28 Feb 2019
Don't turn green with envy at everyone else's St Patrick's Day plans...
Check out our top places to celebrate Ireland's popular national holiday and get planning!
Photo by Ireland Today
Photo by Trinity Bar Venue
Ireland, the home of Saint Patrick himself is known for their extravagant and exciting traditions on the big day. From parades through Dublin to buildings lit up green, dressing up, drinking Guinness until you go cross-eyed (although we’re sure this is standard behaviour ;) ) and an amass of other activities for children, adults and families, Ireland is THE PLACE to be for St Patrick’s Day.
Take a trip to Temple Bar for a proper Guinness, get ready to see the parade march through the streets, watch as buildings go green with St Patrick’s cheer, listen to traditional Irish music and folk tales and watch theatre shows for the whole family!
There’s so much more to enjoy too! Find out everything you can do to celebrate St Patrick’s Day in Dublin here.
Lots of people in other places have been known to wear ‘Kiss Me I’m Irish’ clothing and headbands. We don’t recommend doing this in Ireland, simply because EVERYONE there will be Irish and unfortunately being 1/8th Irish doesn’t make you the same…
Photo by The Irish Times
Head to Trafalgar Square if you’re in London on St Patrick’s Day and watch a magnificent parade, try traditional Irish food and drink, listen to Irish music and much more.
Live music blasts from the main stage as a huge crowd of people dance, jig and sing their hearts out! Guinness flows, leprechaun costumes are seen absolutely everywhere and the square is a hive of excitement and fun.
Photo by ABC1 Arizona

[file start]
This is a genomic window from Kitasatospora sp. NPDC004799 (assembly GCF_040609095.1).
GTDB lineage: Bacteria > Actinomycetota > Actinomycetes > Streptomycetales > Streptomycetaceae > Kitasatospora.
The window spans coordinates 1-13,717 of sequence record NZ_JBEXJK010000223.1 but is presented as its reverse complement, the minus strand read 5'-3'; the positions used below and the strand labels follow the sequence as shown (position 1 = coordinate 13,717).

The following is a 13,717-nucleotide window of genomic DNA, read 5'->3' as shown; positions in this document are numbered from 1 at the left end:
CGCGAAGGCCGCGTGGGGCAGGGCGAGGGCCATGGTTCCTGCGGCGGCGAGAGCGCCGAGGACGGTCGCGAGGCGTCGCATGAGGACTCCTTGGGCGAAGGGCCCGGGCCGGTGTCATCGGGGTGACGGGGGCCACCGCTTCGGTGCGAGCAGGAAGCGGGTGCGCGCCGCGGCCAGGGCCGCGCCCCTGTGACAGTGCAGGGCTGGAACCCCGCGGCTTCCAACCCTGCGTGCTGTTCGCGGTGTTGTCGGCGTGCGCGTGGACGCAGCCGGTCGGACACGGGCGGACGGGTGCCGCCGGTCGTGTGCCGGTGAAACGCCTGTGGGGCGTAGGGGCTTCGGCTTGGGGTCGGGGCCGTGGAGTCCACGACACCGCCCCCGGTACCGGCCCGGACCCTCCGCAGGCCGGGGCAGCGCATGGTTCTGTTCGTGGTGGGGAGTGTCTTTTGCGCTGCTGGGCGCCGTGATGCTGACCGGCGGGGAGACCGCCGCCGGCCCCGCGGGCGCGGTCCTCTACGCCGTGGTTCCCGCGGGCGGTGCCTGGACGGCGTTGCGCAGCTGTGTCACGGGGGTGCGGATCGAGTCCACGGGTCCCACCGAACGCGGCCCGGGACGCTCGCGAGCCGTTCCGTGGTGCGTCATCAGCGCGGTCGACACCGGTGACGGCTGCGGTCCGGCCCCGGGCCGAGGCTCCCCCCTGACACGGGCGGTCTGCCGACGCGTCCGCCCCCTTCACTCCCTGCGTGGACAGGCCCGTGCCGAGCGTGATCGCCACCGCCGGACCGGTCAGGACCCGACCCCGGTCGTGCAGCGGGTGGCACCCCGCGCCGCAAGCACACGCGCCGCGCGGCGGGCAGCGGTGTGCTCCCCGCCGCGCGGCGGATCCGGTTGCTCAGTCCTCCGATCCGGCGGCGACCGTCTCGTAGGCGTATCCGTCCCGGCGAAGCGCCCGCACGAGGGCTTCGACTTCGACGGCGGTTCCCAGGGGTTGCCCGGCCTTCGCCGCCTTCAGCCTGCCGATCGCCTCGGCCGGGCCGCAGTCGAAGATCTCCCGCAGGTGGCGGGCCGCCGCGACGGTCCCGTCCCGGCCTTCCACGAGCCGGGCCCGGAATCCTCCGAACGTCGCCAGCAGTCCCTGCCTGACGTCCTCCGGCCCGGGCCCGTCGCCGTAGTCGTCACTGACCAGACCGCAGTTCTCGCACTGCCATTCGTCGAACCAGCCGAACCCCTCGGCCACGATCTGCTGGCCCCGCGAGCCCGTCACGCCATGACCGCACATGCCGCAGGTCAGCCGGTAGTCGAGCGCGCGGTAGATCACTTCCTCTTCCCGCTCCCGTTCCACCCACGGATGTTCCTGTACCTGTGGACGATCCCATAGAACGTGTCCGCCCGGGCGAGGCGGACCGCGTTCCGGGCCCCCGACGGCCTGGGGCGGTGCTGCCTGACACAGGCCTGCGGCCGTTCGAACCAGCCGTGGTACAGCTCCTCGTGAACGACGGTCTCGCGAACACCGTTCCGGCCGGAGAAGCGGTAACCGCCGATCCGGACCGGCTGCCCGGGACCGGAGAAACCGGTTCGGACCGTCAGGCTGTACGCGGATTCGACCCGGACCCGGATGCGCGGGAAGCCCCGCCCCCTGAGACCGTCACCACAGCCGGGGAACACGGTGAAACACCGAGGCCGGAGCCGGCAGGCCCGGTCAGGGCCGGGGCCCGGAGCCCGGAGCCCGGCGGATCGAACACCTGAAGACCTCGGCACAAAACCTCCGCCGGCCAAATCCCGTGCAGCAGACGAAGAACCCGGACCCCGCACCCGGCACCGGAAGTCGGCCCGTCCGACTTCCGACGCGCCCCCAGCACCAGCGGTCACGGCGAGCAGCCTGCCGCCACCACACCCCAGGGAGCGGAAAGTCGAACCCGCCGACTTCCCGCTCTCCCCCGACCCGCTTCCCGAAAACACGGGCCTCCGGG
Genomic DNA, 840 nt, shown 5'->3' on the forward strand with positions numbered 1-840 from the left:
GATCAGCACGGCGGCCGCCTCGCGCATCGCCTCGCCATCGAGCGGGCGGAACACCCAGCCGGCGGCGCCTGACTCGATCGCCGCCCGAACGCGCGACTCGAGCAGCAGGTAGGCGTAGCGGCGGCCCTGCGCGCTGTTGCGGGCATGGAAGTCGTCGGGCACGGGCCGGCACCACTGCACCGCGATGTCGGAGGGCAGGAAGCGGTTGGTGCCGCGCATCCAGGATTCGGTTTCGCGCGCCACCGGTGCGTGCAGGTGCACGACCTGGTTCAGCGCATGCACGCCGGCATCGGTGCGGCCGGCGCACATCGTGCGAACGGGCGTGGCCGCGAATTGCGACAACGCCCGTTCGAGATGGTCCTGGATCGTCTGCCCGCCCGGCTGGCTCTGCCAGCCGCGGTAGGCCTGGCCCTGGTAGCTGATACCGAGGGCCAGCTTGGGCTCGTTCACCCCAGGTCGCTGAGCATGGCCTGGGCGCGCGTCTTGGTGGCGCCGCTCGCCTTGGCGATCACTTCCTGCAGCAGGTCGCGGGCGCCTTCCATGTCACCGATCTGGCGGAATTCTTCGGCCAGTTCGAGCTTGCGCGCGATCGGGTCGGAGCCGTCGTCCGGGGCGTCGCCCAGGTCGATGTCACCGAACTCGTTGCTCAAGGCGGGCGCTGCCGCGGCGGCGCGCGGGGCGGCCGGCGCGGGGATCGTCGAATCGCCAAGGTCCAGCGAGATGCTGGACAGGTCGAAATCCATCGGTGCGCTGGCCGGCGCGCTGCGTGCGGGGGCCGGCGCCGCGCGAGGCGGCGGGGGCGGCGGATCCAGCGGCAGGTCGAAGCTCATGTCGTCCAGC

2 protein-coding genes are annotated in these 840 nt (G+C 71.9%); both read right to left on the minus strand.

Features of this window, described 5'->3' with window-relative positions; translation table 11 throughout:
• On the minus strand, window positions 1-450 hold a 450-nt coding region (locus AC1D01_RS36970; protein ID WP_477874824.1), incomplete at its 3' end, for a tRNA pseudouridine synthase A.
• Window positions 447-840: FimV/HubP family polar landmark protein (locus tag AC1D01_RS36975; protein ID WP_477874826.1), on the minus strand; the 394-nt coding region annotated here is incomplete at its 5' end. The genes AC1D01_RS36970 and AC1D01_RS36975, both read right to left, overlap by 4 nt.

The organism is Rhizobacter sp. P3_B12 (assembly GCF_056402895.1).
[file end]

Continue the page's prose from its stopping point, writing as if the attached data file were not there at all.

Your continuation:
Arkansas is known to host a St Patrick’s Day parade on the 98ft long Bridge Street. People dress up, dance and celebrate Ireland’s national day in style with floats, costumes and much more.
Bridge Street was named the shortest street in the world at Ripley’s Believe It Or Not Museum!
Photo by Everfest
Wisconsin go to town on St Patrick’s Day!
Members of the Shamrock Club dress up as leprechauns and change highway signs so the town’s name reads New Dublin, and this has been known to draw in crowds of up to 30,000 people! Festivities include bagpipe players, a Finnegan's Wake that involves a green hearse and Celtic bands playing traditional Irish tunes. Sounds great to us!
Photo by Pixabay
For more than 40 years the Chicago River has been dyed green on St Patrick’s Day. After the river is colored by an eco-friendly green vegetable dye, it can take several days for the green to dissipate and for the river to go back to its original colour.
Photo by City of Nebraska Online
Citizens of Nebraska, USA paint a giant Shamrock on the ground and plan a whole day of traditional Irish activities. Irish dancers jig their way through Irish tracks, and other musical and artistic acts put on a show for locals and visitors to the American state.
Photo by Repeating Islands
St Patrick’s Day is a national holiday in Monserrat. The Caribbean island has both rich Irish and African heritage, and 17th March also marks the anniversary of a slave uprising in 1768 which adds to the festivities. The annual events include masked street dancers, a tradition that blends African and European cultural elements and much more!
Photo by Lexis Brisbane Blog
The Queensland Irish Association celebrates Australia’s migrant and convict history on St Patrick’s Day. Australians dress up as all kinds of people who were sent to build their nation, including widows and orphans, miners, teachers and everyone in between! There’s also a parade and other activities from both cultures to create a diverse day for everyone.
Photo by Wales Online
In Banwen, Wales, a history club insists that St. Patrick was in fact Welsh. These historians say that at 16, St Patrick was apparently kidnapped and sold into slavery in Ireland. On 17th March each year, the organisation stages a parade that leads to a stone commemorating where the patron saint of Ireland was allegedly born… in Wales.
Photo by YouTube
New York have a tradition that’s a little different. They put on the obvious parade, traditional music and food and drink, but also have a game revolving around pinching each other!
If you’re not wearing green, apparently that gives everyone (people you know and strangers) the right to pinch you… Yeah, we don’t get it either.
Photo by Buenos Aires Online
Buenos Aires know how to do St Patrick’s Day! They have the traditional parade through the streets of the Argentine capital, followed by hurling, dance performances, a pub crawl through Irish Pubs, live music and more. Count us in!